12-Hour Pub Crawl: Crawlin' the Coast

Dan Satterthwaite of New Bohemia Brewing Company

Dan Satterthwaite of New Bohemia Brewing Company

Crawlin’ the Coast

The Return Trip: Pub crawling along the water’s edge, from Monterey up to Half Moon Bay

Last issue, you made the trip down south, tasting many good brews along the way before bedding down for the night in Monterey. After a night of rest, it’s time to head back. The road could certainly be traveled northward non-stop, homeward bound. But, why end things so soon? Pat your face with some cold seawater, because it’s time to continue on the same mission that brought you here in the first place, only this time you’re pointing north. Read on then, road warrior, for ideas on how to retrace your steps from Monterey back up to Half Moon Bay.

10:30 AM First on the itinerary is finding some grub. As with any tourist haven, there are plenty of spots to procure brunch. Pacific Grove’s Crema (for fried chicken and waffles) and Red House Café (for smoked salmon on a potato pancake) are good choices. A lot of these places, however, don’t offer a lot in the way of craft beer or liquor, so let’s fix that.

If you didn’t make it to Alvarado Street Brewing yesterday, now’s the time. Pair their milk stout with their solid take on a loco moco. If people watching and ocean viewing sound more fun, then head over to Schooners on Cannery Row and get their $25 mega-Bloody Mary; they also have a huge selection of local and standard liquors. However, if your mood is local craft beer and you’re not feeling Alvarado Street, check out Peter B’s Brewpub in the Portola Hotel by Fisherman’s Wharf. Their lighter beers are the stand-outs here, which pair well with the French fries and fried pickles. The cheese curds are also legit.

12:30 PM Heading north, pop in to see what’s on tap at Post No Bills in Sand City. This craft beer oasis offers sixteen brews on tap and an impressive array of bottles in the coolers behind the bar. This is a great spot to unwind, parse through the highlights and lowlights of your previous evening, and mingle with locals before heading back to reality. If you didn’t wake up in time to get brunch, then make a pit stop in Seaside and grab some food to bring into Post No Bills. The whole chicken meal from El Pollo Rey on Broadway offers the best bang for your buck, easily feeding four people for twenty bucks.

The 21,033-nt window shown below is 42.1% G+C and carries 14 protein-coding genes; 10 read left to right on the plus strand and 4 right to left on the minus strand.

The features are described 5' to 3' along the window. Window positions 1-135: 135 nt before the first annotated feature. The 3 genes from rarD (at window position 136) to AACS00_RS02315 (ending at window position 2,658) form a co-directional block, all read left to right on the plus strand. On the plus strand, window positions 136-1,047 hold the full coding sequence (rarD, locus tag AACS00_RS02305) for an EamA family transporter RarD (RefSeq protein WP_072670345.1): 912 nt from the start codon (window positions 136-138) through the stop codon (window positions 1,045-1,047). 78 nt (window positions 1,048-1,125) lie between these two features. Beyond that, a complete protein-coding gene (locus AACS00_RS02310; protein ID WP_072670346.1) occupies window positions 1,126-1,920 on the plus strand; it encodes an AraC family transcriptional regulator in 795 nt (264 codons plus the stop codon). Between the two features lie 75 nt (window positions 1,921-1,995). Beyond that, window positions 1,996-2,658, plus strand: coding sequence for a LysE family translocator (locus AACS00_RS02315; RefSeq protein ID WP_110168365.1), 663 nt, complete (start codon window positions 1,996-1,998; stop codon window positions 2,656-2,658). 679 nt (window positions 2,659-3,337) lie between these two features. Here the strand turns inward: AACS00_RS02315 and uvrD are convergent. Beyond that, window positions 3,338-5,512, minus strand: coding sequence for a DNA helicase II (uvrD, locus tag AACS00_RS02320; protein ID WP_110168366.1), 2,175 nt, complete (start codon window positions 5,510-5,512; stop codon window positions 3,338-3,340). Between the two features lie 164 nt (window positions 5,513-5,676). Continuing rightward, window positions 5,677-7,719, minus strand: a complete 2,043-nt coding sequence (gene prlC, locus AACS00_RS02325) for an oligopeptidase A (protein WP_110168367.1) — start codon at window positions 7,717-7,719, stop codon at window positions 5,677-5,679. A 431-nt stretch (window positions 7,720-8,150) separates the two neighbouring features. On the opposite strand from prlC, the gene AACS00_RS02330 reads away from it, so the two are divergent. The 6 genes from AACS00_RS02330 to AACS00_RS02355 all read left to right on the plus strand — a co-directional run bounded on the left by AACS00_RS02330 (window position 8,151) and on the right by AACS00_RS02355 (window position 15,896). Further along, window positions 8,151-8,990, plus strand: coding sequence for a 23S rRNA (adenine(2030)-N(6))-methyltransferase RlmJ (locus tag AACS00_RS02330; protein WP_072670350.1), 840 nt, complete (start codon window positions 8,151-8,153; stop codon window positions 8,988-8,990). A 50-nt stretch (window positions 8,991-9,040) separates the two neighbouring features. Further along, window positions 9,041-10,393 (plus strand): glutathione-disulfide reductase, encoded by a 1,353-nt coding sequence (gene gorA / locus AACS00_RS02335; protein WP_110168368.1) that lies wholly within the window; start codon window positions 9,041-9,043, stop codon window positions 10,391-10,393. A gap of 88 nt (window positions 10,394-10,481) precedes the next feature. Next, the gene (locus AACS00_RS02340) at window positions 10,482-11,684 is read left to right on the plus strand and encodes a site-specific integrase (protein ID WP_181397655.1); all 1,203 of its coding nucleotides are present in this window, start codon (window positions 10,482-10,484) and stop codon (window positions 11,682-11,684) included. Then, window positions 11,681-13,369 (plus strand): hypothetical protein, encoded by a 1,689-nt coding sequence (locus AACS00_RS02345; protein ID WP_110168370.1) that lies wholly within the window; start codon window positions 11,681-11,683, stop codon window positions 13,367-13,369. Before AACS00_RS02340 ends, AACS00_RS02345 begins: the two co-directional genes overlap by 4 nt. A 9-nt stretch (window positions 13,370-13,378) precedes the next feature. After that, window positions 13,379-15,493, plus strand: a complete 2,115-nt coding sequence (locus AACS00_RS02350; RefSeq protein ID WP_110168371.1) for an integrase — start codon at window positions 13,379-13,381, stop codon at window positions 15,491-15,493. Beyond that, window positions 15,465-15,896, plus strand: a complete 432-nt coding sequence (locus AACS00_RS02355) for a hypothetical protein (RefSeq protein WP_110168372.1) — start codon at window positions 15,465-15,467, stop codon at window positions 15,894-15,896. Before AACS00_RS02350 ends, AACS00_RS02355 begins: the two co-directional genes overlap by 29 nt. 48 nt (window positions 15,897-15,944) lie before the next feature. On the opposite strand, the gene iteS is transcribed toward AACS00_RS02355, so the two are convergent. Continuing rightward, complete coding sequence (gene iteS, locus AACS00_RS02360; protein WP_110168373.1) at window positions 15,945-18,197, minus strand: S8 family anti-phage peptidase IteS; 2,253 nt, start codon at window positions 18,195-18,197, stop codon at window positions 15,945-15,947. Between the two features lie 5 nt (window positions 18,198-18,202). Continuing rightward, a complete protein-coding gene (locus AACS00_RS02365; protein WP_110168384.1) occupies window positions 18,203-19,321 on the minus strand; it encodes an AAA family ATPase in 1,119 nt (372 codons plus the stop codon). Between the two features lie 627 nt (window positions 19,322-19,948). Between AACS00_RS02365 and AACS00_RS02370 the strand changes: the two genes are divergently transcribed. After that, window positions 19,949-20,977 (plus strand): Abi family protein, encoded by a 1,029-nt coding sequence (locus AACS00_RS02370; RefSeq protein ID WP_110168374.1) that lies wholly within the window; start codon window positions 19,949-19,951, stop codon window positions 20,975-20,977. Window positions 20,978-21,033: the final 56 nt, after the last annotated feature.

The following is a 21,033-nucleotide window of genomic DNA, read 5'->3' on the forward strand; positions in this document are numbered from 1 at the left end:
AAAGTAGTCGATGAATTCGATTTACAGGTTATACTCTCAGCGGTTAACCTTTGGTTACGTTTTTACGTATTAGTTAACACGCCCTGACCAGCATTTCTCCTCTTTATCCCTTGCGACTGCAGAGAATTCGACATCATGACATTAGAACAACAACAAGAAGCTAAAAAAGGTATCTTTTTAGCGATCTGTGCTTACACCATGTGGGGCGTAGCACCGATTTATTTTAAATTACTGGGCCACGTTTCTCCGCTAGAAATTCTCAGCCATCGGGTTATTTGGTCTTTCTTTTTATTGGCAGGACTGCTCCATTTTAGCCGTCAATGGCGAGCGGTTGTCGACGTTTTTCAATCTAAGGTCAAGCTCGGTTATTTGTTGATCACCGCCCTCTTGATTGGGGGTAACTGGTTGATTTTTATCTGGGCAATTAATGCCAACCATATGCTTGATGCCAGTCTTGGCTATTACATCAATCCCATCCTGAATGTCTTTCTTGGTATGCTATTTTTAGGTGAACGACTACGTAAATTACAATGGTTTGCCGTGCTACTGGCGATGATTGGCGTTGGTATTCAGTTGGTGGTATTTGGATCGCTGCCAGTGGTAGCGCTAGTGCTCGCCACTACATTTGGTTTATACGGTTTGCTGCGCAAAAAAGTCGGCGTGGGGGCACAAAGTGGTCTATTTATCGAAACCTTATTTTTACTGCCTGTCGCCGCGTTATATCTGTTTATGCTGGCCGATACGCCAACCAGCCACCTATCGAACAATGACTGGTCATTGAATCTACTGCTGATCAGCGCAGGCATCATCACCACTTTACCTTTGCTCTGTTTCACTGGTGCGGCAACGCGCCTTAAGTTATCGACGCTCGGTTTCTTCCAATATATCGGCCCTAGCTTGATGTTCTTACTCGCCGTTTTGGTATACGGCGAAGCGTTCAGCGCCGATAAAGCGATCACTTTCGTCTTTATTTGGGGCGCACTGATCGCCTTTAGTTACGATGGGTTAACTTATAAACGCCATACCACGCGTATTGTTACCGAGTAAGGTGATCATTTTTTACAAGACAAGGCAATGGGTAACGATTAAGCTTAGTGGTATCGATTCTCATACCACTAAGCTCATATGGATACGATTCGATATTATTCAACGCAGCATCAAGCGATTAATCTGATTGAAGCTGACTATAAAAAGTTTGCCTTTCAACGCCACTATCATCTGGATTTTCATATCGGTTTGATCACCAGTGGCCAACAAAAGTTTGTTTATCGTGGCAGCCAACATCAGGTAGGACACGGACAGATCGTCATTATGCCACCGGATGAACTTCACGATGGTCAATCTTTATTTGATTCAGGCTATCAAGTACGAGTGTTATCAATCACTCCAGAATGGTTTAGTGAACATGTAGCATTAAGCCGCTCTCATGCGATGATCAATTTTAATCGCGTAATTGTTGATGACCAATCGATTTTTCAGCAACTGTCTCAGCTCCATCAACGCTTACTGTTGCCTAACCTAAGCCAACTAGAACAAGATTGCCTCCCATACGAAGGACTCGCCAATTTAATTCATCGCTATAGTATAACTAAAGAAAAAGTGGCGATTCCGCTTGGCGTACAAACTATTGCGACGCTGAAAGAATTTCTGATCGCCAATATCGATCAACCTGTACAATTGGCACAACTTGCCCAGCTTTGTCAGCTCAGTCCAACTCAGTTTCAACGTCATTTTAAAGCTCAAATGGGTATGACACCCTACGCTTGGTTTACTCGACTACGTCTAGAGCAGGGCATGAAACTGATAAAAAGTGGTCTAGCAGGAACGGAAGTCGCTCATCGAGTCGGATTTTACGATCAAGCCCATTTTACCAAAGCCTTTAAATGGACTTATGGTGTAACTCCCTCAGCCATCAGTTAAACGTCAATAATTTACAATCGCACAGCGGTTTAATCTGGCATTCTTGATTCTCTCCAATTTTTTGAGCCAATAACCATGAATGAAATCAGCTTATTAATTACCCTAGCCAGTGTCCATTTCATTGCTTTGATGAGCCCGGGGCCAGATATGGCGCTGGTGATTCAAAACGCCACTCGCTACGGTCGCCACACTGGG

Sacrilege Brewing

Sacrilege Brewing

2:00 PM Leaving Monterey and heading up Highway One on the weekends is always a pain. Break the drive up into manageable (and sane) chunks by making another pit-stop in Watsonville to try the town’s other major brewery, Corralitos Brewing Company. About 45-minutes north of Sand City, the spot offers a relaxed, road-trip vibe you’ll want to revisit on every future vacay you take south of San José. A no-frills joint with friendly barkeeps that love to talk about their product, they’ve got a rotating selection, so get a sampler and dive in to whatever seems right, or whatever people around the tasting room suggest.

3:30 PM There is no shortage of amazing craft breweries in Santa Cruz. Your first stop after Corralitos, however, should be to one of the best: Sante Adairius Rustic Ales (their main brewery is in Capitola — if you can’t make the hike, they have a satellite spot in Santa Cruz proper). Sante Adairius is nothing short of a local legend, a feat in the crowded Santa Cruz beer scene. They produce farmhouse ales, saisons, and sours that are so good you’ll have a hard time leaving with your credit limits intact. If the Adjunct Brackish or Brackish are available (bottles only), then get however many you can carry. Each are a dark farmhouse ale, with the Adjunct offering a sweeter, chocolately kind of backbone and the Brackish providing a briny wallop that will makes you wonder, “What if a dirty martini was an elegant ale?” Their Fruit Punch, when available, is worth moving to Santa Cruz for.

4:45 PM It would be advised to follow-up Sante Adairius with something more balanced, and no brewery does balanced better than New Bohemia Brewing Company, also in Santa Cruz. NuBo is fairly new, but already notable for both the quality of beers available, and their aspirations for the future — a cosmic plan to offer something for everyone, with a particular focus on balanced lagers. Everything is worth a try, but the hefeweizen offers a nice palate cleanser after the full-bore flavor explosions from Sante Adairius.

6:00 PM As you get ready to head out of town, you owe yourself an appearance at Humble Sea Brewery. These folks have a bevy of varied brews that strictly and wittily adhere to a seafaring theme. They’ve been around closing in on a full decade, and this breadth of experience unfurls amongst their multitude of sudsy provisions. These include the Tiki Décor, a lactose IPA infused with vanilla and a rotating selection of fruit. The Le Farmers Tan is a Harvest Saisaon that uses Pilsner and wheat malts in concert with local hops grown in the Santa Cruz Mountains for a draught that’s tart and bitter and brisk and light. It’s a revelation. They also have a top-rate barrel program, so think of this as a place to come back to and explore over and over and over again.

7:45 PM One more worthwhile stop before heading home: Back in Half Moon Bay, make Sacrilege Brewery + Kitchen your final destination. There’s a solid rotation of beers from both Sacrilege and a sweet selection of guest brewers, like Magnolia, Modern Times, South City Ciderworks, and elsewhere. Get there (safely) before the kitchen closes, and grab their burger served on an English muffin for a perfect ending to your two-day coastal crawl. — By Clayton Schuster

WANT MORE? Subscribers receive a special expanded digital version of ABV magazine, which includes additional stops for this story, and a full list of all address and destination links. Subscribe now and don’t miss out!